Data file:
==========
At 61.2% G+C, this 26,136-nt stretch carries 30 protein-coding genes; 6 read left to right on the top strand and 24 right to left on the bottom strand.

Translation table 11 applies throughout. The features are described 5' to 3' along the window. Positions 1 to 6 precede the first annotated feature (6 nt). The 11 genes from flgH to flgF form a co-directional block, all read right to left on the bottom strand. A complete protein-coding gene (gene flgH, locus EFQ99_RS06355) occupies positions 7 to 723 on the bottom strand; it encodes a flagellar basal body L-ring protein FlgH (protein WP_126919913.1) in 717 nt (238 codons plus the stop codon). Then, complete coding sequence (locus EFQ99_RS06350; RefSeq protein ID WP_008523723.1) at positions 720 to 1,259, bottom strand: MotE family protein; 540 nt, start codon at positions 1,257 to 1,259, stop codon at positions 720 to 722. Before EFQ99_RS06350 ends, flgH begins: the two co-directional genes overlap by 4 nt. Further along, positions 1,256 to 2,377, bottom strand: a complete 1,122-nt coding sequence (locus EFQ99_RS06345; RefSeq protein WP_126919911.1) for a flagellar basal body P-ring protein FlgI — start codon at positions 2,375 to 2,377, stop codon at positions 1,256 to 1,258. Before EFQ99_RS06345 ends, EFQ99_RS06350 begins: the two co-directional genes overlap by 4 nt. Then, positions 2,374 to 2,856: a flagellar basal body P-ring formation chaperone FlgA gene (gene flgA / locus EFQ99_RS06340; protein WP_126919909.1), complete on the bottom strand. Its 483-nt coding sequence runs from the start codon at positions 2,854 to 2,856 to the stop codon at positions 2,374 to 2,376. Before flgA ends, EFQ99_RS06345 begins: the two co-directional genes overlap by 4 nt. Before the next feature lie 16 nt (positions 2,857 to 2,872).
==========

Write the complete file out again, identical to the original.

At 61.2% G+C, this 26,136-nt stretch carries 30 protein-coding genes; 6 read left to right on the top strand and 24 right to left on the bottom strand.

Translation table 11 applies throughout. The features are described 5' to 3' along the window. Positions 1 to 6 precede the first annotated feature (6 nt). The 11 genes from flgH to flgF form a co-directional block, all read right to left on the bottom strand. A complete protein-coding gene (gene flgH, locus EFQ99_RS06355) occupies positions 7 to 723 on the bottom strand; it encodes a flagellar basal body L-ring protein FlgH (protein WP_126919913.1) in 717 nt (238 codons plus the stop codon). Then, complete coding sequence (locus EFQ99_RS06350; RefSeq protein ID WP_008523723.1) at positions 720 to 1,259, bottom strand: MotE family protein; 540 nt, start codon at positions 1,257 to 1,259, stop codon at positions 720 to 722. Before EFQ99_RS06350 ends, flgH begins: the two co-directional genes overlap by 4 nt. Further along, positions 1,256 to 2,377, bottom strand: a complete 1,122-nt coding sequence (locus EFQ99_RS06345; RefSeq protein WP_126919911.1) for a flagellar basal body P-ring protein FlgI — start codon at positions 2,375 to 2,377, stop codon at positions 1,256 to 1,258. Before EFQ99_RS06345 ends, EFQ99_RS06350 begins: the two co-directional genes overlap by 4 nt. Then, positions 2,374 to 2,856: a flagellar basal body P-ring formation chaperone FlgA gene (gene flgA / locus EFQ99_RS06340; protein WP_126919909.1), complete on the bottom strand. Its 483-nt coding sequence runs from the start codon at positions 2,854 to 2,856 to the stop codon at positions 2,374 to 2,376. Before flgA ends, EFQ99_RS06345 begins: the two co-directional genes overlap by 4 nt. Before the next feature lie 16 nt (positions 2,857 to 2,872).